Artist Gillian Wearing with the maquette of the statue, unveiled at London City Hall last weekGLA/Caroline Teo

Suffragist and co-founder of Newnham College Millicent Fawcett will be honoured by a statue in Parliament Square, to commemorate her advocacy of educational opportunities for women. 

Not only will Fawcett be the first woman honoured with a statue in Parliament Square, but artist Gillian Wearing, who won the prestigious Turner Prize in 1997, will the first female artist to have her work exhibited there. The eleven statues currently installed in the square portray and were designed by men.

Wearing’s design depicts Fawcett holding a sign that reads “Courage calls to courage everywhere,” her famous 1913 proclamation made following the death of suffragette Emily Davison, who was killed when she walked onto the racetrack during the Epsom Derby.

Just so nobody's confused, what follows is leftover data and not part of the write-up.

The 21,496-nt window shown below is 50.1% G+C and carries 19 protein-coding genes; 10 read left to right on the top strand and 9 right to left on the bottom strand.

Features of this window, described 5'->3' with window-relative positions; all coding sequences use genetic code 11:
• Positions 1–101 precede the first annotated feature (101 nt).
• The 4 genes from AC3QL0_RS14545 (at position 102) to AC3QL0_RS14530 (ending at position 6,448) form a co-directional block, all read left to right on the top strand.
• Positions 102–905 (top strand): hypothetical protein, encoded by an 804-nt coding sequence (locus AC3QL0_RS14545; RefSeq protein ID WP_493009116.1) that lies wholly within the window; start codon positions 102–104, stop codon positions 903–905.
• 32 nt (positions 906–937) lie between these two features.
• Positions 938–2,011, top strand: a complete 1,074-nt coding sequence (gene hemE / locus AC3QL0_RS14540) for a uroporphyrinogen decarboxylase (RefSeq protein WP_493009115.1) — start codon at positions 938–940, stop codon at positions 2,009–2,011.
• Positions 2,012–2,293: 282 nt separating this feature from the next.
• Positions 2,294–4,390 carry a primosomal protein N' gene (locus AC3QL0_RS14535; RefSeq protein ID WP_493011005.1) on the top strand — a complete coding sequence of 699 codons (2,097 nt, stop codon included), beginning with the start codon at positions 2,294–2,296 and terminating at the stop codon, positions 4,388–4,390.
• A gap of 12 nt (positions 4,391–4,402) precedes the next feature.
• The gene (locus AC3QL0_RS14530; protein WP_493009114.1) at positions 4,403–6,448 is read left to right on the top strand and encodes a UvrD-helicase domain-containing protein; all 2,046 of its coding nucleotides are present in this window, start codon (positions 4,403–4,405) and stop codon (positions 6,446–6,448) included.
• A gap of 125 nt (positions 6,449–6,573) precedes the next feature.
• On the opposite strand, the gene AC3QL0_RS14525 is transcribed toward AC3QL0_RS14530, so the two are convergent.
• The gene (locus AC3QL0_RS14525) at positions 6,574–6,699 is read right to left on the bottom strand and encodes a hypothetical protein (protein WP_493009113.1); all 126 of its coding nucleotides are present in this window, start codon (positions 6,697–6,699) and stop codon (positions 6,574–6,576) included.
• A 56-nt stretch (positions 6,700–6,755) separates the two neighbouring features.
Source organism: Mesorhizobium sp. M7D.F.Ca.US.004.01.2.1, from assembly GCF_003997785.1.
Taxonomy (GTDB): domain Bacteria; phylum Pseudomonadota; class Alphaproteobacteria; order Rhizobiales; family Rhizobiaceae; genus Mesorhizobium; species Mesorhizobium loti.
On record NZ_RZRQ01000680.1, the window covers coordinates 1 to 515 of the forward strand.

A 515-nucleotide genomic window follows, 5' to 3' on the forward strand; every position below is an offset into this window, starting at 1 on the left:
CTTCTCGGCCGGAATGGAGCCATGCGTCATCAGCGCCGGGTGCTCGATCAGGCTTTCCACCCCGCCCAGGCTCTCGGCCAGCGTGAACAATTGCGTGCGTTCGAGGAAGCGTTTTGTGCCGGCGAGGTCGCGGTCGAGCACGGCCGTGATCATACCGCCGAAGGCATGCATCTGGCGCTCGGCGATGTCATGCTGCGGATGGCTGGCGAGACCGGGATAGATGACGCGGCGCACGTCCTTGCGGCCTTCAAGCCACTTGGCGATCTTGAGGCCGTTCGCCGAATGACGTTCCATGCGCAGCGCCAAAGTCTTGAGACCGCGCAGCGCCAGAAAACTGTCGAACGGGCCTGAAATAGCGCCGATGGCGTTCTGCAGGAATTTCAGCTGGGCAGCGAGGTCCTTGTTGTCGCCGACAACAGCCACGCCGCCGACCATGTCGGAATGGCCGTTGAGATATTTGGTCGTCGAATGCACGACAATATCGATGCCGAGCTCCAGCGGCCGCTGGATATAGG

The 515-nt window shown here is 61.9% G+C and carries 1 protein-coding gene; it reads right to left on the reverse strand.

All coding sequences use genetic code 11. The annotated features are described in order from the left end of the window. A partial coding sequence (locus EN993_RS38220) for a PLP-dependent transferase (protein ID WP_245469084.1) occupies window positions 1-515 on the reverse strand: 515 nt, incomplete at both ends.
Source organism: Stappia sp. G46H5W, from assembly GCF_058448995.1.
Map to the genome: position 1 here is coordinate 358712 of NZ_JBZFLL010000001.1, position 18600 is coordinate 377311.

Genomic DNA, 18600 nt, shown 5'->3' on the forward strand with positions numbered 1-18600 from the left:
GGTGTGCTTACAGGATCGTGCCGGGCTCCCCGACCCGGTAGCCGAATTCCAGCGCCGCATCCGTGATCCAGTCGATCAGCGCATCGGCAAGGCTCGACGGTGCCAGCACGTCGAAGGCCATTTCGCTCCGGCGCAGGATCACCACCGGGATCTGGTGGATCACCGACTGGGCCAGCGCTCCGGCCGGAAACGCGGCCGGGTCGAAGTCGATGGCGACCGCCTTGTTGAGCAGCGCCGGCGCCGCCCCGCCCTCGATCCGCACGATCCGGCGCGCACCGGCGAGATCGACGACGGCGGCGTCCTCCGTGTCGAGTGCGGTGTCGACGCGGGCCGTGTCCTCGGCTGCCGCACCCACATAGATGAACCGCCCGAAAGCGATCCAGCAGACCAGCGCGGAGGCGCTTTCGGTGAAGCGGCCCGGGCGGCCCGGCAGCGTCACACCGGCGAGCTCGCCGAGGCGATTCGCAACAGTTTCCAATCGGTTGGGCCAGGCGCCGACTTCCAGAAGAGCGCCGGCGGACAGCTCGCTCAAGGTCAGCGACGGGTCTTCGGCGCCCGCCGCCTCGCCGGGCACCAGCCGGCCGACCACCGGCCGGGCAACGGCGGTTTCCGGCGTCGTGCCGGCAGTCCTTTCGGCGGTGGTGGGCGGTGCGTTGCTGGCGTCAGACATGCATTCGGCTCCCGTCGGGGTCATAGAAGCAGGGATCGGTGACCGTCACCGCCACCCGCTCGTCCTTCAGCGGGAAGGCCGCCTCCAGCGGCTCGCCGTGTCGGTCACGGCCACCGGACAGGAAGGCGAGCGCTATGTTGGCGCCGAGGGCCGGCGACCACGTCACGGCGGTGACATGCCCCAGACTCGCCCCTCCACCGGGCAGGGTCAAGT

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The commission was inspired by Brazilian-born activist and feminist Caroline Criado-Perez, who last year launched a campaign to honour a suffragist in Parliament Square, resulting in a petition which gained over 85,000 signatures.

The statue, which Mayor of London Sadiq Khan called “long overdue,” is set to be inaugurated in February 2018 to mark one hundred years since women were granted the right to vote by the 1918 Representation of the People Act. Women still faced greater restrictions than men until 1928, a year before Fawcett died at the age of 82 in 1929.

Fawcett, who founded the National Union of Women’s Suffrage Societies (NUWSS) in 1897, was instrumental in securing women the right to vote. She was also notable for her commitment to peaceful campaigning, which set her apart from a more militant group of suffragists known as the suffragettes

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